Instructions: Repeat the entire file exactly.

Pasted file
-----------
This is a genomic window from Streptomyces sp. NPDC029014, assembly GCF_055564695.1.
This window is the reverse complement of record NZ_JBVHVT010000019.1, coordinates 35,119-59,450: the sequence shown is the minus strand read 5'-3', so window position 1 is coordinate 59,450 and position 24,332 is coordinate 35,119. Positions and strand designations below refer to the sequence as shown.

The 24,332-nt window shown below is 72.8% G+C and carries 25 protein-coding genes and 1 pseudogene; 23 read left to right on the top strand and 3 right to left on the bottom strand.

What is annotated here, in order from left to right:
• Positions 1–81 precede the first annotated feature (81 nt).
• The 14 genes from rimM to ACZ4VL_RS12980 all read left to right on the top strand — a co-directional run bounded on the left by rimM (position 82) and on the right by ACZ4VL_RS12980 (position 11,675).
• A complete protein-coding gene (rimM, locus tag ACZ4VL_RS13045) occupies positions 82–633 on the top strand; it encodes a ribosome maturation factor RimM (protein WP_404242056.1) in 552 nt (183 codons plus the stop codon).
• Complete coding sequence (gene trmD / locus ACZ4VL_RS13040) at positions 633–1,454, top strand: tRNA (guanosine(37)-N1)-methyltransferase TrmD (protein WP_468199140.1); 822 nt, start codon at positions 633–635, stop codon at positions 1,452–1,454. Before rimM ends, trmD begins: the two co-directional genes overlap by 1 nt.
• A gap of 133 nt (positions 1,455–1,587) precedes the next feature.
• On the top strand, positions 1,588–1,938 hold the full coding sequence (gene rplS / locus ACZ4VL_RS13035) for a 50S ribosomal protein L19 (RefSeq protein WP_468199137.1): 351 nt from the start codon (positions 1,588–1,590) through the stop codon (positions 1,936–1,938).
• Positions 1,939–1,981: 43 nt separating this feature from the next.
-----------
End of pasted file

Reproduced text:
This is a genomic window from Streptomyces sp. NPDC029014, assembly GCF_055564695.1.
This window is the reverse complement of record NZ_JBVHVT010000019.1, coordinates 35,119-59,450: the sequence shown is the minus strand read 5'-3', so window position 1 is coordinate 59,450 and position 24,332 is coordinate 35,119. Positions and strand designations below refer to the sequence as shown.

The 24,332-nt window shown below is 72.8% G+C and carries 25 protein-coding genes and 1 pseudogene; 23 read left to right on the top strand and 3 right to left on the bottom strand.

What is annotated here, in order from left to right:
• Positions 1–81 precede the first annotated feature (81 nt).
• The 14 genes from rimM to ACZ4VL_RS12980 all read left to right on the top strand — a co-directional run bounded on the left by rimM (position 82) and on the right by ACZ4VL_RS12980 (position 11,675).
• A complete protein-coding gene (rimM, locus tag ACZ4VL_RS13045) occupies positions 82–633 on the top strand; it encodes a ribosome maturation factor RimM (protein WP_404242056.1) in 552 nt (183 codons plus the stop codon).
• Complete coding sequence (gene trmD / locus ACZ4VL_RS13040) at positions 633–1,454, top strand: tRNA (guanosine(37)-N1)-methyltransferase TrmD (protein WP_468199140.1); 822 nt, start codon at positions 633–635, stop codon at positions 1,452–1,454. Before rimM ends, trmD begins: the two co-directional genes overlap by 1 nt.
• A gap of 133 nt (positions 1,455–1,587) precedes the next feature.
• On the top strand, positions 1,588–1,938 hold the full coding sequence (gene rplS / locus ACZ4VL_RS13035) for a 50S ribosomal protein L19 (RefSeq protein WP_468199137.1): 351 nt from the start codon (positions 1,588–1,590) through the stop codon (positions 1,936–1,938).
• Positions 1,939–1,981: 43 nt separating this feature from the next.